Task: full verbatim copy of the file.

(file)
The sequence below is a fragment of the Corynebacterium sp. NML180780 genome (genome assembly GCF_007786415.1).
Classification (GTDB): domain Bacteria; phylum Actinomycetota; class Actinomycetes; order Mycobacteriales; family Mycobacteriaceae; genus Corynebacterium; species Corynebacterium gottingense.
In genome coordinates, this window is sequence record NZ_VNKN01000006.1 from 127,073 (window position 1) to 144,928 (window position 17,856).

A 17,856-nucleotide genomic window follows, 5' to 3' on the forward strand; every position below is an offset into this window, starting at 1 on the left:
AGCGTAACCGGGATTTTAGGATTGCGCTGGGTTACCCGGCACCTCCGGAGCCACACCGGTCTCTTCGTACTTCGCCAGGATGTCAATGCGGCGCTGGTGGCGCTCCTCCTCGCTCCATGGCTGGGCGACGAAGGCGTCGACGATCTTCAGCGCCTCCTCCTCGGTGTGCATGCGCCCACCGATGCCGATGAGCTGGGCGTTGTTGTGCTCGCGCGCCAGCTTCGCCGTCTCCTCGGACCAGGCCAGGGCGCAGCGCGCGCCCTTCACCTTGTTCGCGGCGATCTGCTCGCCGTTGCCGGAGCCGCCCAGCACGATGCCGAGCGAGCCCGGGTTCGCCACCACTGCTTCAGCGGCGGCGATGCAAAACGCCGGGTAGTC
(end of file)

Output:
The sequence below is a fragment of the Corynebacterium sp. NML180780 genome (genome assembly GCF_007786415.1).
Classification (GTDB): domain Bacteria; phylum Actinomycetota; class Actinomycetes; order Mycobacteriales; family Mycobacteriaceae; genus Corynebacterium; species Corynebacterium gottingense.
In genome coordinates, this window is sequence record NZ_VNKN01000006.1 from 127,073 (window position 1) to 144,928 (window position 17,856).

A 17,856-nucleotide genomic window follows, 5' to 3' on the forward strand; every position below is an offset into this window, starting at 1 on the left:
AGCGTAACCGGGATTTTAGGATTGCGCTGGGTTACCCGGCACCTCCGGAGCCACACCGGTCTCTTCGTACTTCGCCAGGATGTCAATGCGGCGCTGGTGGCGCTCCTCCTCGCTCCATGGCTGGGCGACGAAGGCGTCGACGATCTTCAGCGCCTCCTCCTCGGTGTGCATGCGCCCACCGATGCCGATGAGCTGGGCGTTGTTGTGCTCGCGCGCCAGCTTCGCCGTCTCCTCGGACCAGGCCAGGGCGCAGCGCGCGCCCTTCACCTTGTTCGCGGCGATCTGCTCGCCGTTGCCGGAGCCGCCCAGCACGATGCCGAGCGAGCCCGGGTTCGCCACCACTGCTTCAGCGGCGGCGATGCAAAACGCCGGGTAGTC